Most probably, when you read this article, you will be at home. I've read somewhere that 80% of all people worldwide are living their lives from their homes during this period of COVID-19. As a result, we are doing our garden, doing chores in the house, cleaning up basements and cellars, painting our houses, or even doing larger construction work. Meanwhile, we get some flowers for ourselves to cheer up our living and working spaces.
Painting At Home
If you look around in the same space as where you are reading this article, you probably notice that there are a lot ‘non-natural’ materials around you. Painted wood in the color that you like, painted walls, nice window frames, etc. We do want to make those materials our own color, according to our preferences. Why not do that to our flowers? If we paint everything in our house, why not paint flowers?
Flower Varieties Don't Come In Every Color
Since I am working for a breeding company, I explain a little about the colors of a flower. As you know, not all flowers can be bred in every color. It has to do with the genetics of specific varieties. Great example; the Dutch Tulip growers are looking for over 400 years for a black tulip. Or a really bright blue Tulip. It isn’t there (yet) and it is extremely hard to make one due to genetics. There's no blue in the genes of Tulips. The same thing with blue Chrysanthemum, it is genetically (not yet) possible to make a blue Chrysanthemum.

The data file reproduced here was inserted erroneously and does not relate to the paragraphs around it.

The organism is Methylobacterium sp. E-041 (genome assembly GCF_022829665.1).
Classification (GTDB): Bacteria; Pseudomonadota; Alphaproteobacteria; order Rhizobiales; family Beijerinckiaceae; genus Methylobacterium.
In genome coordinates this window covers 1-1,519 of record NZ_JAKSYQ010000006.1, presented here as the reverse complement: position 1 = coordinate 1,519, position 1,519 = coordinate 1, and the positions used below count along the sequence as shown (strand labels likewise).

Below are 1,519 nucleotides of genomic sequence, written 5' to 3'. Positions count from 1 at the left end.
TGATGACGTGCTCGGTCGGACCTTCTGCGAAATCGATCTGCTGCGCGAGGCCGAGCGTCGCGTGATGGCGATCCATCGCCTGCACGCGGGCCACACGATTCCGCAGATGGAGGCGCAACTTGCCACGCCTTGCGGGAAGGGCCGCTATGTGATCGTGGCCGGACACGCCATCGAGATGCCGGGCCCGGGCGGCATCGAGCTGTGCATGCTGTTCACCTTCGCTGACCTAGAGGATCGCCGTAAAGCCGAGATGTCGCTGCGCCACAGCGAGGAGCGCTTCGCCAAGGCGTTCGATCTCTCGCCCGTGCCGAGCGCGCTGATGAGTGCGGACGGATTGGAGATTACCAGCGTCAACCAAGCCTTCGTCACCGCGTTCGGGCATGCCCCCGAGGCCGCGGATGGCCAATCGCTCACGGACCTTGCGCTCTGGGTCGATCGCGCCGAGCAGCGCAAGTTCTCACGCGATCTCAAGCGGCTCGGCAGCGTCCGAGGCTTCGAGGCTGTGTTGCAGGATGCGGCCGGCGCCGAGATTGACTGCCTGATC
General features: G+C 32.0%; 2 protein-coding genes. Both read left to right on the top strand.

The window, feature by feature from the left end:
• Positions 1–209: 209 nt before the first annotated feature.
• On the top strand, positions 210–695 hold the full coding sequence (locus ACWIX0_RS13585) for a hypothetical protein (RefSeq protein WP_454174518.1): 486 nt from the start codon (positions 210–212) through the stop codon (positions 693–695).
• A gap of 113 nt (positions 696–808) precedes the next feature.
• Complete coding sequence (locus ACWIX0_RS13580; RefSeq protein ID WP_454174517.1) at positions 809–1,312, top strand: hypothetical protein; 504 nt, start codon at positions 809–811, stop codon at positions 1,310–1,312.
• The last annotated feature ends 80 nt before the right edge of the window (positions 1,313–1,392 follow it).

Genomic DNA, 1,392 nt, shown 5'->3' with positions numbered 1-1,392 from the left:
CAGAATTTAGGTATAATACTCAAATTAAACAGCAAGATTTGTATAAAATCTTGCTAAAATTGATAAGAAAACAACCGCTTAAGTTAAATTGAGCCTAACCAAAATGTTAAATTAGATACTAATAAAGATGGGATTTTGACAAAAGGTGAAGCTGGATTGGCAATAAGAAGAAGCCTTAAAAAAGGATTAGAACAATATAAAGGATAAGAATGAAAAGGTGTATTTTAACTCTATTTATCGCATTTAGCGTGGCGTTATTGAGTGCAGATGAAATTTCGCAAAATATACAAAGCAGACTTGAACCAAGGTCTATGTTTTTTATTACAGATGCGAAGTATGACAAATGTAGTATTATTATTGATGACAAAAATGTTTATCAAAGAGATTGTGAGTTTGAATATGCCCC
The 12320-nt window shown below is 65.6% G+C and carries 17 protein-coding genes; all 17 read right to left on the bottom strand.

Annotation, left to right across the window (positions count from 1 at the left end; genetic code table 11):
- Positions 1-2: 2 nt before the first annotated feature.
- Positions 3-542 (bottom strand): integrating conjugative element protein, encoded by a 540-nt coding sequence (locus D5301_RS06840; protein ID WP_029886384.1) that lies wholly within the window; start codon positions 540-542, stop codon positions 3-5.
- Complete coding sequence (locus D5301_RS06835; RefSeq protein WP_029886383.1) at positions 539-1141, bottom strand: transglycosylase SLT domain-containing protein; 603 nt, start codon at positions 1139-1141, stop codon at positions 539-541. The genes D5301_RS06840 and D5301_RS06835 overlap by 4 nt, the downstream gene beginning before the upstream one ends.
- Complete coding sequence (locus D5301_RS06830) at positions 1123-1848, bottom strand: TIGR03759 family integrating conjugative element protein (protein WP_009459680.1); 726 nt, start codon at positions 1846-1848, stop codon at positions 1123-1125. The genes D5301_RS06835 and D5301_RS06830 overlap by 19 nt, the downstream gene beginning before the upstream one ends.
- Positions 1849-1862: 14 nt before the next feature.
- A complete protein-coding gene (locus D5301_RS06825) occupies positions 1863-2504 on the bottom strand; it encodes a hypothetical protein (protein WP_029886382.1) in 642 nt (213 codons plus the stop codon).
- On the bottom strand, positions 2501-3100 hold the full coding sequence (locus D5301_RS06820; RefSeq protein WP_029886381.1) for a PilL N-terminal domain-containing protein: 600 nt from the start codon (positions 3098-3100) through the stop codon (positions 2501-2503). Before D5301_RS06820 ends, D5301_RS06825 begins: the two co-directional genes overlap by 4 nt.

I Want What I Want When I Want It (IWWIWWIWI)
So, now we know that we cannot make all flowers in every color that we want. But we also know people want to buy flowers in the color of their choice. If it would exist, they would buy them. Especially the younger generations who are used to finding what they want. The most natural way to make that possible is to use dye in the water to start painting the flowers in the color you like.
There are some companies that specialized in 'painting' flowers in a sustainable way. In the Netherlands, for example, you have Multi Colors, Vip Roses, and Happy Colors. In many markets, we still see that it is not completely acceptable to paint flowers. Many florists are very vocal in their negativity toward the dyeing of flowers. But let’s turn it around. Let’s say that the painting can be used in education. Let’s take some sirup of lemonade and show children that white flowers suck up all colors and then turn into flowers with completely different colors. A nice educational example! (I did that myself, it's a very nice experiment!
I know that we can choose between all the colors we like. Some you will like, and some you don’t. That’s exactly the same with natural flowers. But with new techniques, we can personalize your wishes even more. Take a look at the Chrysanthemum Chic Bubblegum. This kind of dyeing is evolving very rapidly and hopefully will lead to your favorite colored flowers.
When you look around in the room where you are sitting now, do you already have any ideas on what color you want to paint your flowers?